I often go to T-Group, a weekly sensitivity or authentic relating practice group. The idea behind T-Group is to talk about your feelings and in so doing you become aware of your deeper desires or motivation behind our actions, then share that with others in the group. With awareness of our inner experience we gain mastery over ourselves and thus enable us to grow in our ability to appreciate, enjoy and love what life is offering.
As children we gain self-mastery when we learn how to detect our bowels or bladder tension, which indicates we need to relieve ourselves. Then we develop an additional self-mastery when we learn how to relieve ourselves by either releasing the muscle that is holding back our bladder’s contents or activating the muscles of peristalsis. This ‘potty training’ greatly enhances the overall quality of our life experience.
As infants we need our parents or caregivers to feed us, change our diapers and soothe us when we are stressed. But as we mature we develop lots of awarenesses and skills beyond potty training, such as walking, riding a bike, thinking disciplines and the like that all increase the overall quality of our life. The more self-mastery skills we obtain the richer our life experience becomes. Those who fail to develop these awarenesses and skills have a diminished quality of a life experience.
T-Group in particular and many other types of authentic relating exercises are there to help us practice and grow in our ability to care for ourselves and be honest with both ourselves and others. As we sit in group the intention is to feel what we are feeling and share that with one another. If we are feeling anxious or depressed then we share that with the group.
Our body can release various chemicals, hormones or neurotransmitters like dopamine, serotonin and oxytocin that counteract the stress in our body and have an anti-anxiety effect or are ‘soothing’ effect. Science has shown that these chemicals contribute to “pro-social behaviors” and healthy emotional responses such as “relaxation, trust and psychological stability.” (Oxytocin: the neuropeptide of love reveals some of its secrets. Neumann ID, Cell Metabolism, 2007, volume 5, issue 4, pages 231-233 (DOI: 10.1016/j.cmet.2007.03.008).) These chemicals can be released by touch, affection and cuddling or they can be released naturally in the body via positive emotions.
When we are feeling stress, anxiety or depression we have the opportunity to go deeper into the desires or wants that are creating these feelings. As we keep exploring our feelings we will discover that beyond the anxiety or depression is the deepest feeling and/or desire to be independent, happy and healthy.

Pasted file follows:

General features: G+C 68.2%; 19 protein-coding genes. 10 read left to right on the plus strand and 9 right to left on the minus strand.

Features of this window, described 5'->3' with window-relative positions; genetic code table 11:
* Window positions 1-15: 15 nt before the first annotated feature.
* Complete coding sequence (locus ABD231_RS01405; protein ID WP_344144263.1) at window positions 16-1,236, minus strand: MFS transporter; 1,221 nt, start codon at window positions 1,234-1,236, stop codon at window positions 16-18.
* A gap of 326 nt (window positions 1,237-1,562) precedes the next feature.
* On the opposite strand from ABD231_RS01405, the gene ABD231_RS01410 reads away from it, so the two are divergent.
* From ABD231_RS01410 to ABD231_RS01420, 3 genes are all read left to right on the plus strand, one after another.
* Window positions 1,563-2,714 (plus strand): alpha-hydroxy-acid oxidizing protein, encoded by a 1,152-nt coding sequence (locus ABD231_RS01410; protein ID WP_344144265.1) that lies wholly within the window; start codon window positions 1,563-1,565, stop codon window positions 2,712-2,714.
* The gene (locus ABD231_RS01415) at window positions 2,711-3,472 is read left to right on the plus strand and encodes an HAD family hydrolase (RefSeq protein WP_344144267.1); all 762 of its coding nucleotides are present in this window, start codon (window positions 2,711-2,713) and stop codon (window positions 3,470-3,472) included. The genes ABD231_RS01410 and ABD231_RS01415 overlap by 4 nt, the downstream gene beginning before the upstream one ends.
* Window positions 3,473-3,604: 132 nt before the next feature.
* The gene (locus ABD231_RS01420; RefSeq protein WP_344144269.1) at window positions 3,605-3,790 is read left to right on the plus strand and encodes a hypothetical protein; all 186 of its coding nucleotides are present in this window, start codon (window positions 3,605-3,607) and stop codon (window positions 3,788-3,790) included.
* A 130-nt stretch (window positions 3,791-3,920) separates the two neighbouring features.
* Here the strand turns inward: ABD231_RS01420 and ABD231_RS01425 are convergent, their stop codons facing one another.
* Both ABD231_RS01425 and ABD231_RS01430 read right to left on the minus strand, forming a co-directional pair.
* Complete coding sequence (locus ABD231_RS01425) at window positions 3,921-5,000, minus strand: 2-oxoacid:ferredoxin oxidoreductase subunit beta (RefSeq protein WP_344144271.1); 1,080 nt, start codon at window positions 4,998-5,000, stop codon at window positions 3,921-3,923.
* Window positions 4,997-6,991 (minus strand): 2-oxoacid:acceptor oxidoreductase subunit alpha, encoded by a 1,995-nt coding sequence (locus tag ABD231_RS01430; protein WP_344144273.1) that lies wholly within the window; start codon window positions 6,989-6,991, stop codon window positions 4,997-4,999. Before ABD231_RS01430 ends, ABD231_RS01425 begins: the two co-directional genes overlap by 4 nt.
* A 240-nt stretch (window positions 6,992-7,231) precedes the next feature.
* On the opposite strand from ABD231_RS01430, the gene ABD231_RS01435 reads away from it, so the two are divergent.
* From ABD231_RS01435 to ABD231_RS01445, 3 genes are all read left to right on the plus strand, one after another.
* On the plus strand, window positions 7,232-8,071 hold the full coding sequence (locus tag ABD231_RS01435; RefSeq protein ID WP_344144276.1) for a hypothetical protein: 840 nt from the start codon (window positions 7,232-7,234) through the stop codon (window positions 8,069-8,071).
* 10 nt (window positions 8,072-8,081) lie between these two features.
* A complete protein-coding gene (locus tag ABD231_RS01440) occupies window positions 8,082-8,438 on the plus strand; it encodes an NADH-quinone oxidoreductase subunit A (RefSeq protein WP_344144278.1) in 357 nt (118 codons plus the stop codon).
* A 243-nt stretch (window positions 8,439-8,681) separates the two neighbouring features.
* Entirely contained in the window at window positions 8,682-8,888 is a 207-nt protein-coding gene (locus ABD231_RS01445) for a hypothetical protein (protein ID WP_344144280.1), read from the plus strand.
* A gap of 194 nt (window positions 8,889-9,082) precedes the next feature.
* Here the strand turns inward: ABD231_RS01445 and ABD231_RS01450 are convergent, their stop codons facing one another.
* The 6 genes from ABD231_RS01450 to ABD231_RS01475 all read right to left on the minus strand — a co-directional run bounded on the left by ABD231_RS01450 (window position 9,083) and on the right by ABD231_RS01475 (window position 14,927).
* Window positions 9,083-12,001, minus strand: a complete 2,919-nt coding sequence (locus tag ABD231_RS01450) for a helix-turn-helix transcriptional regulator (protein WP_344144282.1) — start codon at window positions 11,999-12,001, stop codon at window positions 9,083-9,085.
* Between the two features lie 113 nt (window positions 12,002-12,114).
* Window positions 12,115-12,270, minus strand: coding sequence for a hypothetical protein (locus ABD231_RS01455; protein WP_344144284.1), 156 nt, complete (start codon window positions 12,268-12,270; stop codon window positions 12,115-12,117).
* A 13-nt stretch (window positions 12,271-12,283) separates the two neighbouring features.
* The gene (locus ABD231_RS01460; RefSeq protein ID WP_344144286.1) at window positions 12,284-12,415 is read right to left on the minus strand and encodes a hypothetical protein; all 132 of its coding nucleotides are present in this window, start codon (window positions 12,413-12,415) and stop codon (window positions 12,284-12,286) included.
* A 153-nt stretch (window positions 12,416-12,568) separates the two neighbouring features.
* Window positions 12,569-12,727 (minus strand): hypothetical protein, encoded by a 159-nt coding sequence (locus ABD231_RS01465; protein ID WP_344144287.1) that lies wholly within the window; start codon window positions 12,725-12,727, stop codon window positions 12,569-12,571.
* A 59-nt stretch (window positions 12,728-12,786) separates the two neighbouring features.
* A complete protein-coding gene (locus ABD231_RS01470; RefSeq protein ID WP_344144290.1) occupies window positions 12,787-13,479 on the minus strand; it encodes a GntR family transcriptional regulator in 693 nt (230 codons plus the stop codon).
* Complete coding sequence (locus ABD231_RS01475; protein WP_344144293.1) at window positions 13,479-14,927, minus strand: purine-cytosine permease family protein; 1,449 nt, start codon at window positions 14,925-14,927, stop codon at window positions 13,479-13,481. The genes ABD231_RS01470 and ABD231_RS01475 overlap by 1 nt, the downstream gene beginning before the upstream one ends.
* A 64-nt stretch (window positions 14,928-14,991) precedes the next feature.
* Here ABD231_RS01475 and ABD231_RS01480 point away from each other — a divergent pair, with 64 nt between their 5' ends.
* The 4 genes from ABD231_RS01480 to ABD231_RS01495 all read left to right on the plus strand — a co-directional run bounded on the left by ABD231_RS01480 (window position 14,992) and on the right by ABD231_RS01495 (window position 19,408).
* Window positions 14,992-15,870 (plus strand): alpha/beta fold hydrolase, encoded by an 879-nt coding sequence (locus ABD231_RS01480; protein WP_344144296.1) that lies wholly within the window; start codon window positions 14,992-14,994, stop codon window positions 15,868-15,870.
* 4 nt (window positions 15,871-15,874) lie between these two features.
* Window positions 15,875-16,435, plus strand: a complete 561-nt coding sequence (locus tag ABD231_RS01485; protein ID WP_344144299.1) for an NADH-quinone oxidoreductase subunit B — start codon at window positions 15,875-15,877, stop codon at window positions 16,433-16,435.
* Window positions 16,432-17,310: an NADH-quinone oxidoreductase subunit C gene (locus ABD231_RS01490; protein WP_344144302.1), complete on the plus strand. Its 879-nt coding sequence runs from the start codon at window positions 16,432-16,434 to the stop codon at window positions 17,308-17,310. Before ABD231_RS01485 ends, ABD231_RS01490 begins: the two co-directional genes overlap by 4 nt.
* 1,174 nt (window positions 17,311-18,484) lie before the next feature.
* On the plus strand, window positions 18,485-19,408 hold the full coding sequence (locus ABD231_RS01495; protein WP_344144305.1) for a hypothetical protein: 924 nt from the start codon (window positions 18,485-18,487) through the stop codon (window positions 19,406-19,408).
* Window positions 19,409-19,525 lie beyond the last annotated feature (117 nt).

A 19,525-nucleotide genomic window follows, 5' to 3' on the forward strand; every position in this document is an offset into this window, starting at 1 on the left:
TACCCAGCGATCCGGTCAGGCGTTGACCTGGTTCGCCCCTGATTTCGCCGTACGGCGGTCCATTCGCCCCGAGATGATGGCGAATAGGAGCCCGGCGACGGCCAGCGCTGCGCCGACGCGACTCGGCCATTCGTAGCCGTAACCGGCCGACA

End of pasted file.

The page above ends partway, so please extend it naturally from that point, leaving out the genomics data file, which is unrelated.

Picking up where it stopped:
If we are constantly asking others to help us manage our emotions or feelings then we fail to develop our own self-mastery skills.
The first step in this process of authentic relating is to fully FEEL what you are feeling without needing to act on those feelings. If we use T-Group and other social opportunities to become aware of our feelings this will give us an opportunity to develop skills of self-mastery by practicing positive emotions, thus we create a greater sense of self-confidence and an opportunity to develop love-based relationship. If we fail to develop these awarenesses and skills then our relationships will be fear-based, fearful that we will lose our source of chemicals that soothe us, a chemical addiction. This chronic fear or anxiety has been shown to be very unhealthy in the long run and greatly reduces the quality of a person’s life experience.
As infants and children we need others to sooth us when we are stressed. Parents touch and cuddle us, which releases these chemicals allowing our bodies to relax and create a sense inner peace. As we mature some people learn how to ‘self-sooth’ by practicing positive emotions and thus no longer NEED others to help them sooth themselves when life produces stress. Others never learn this self-soothing behavior and thus are dependent on others for affection to produce these necessary chemicals in our system to help us deal with stress. This dependency on others leads these latter people to seek out relationships that end up being very co-dependent, unhealthy and in the long run destructive to the well being of the co-dependent person or people.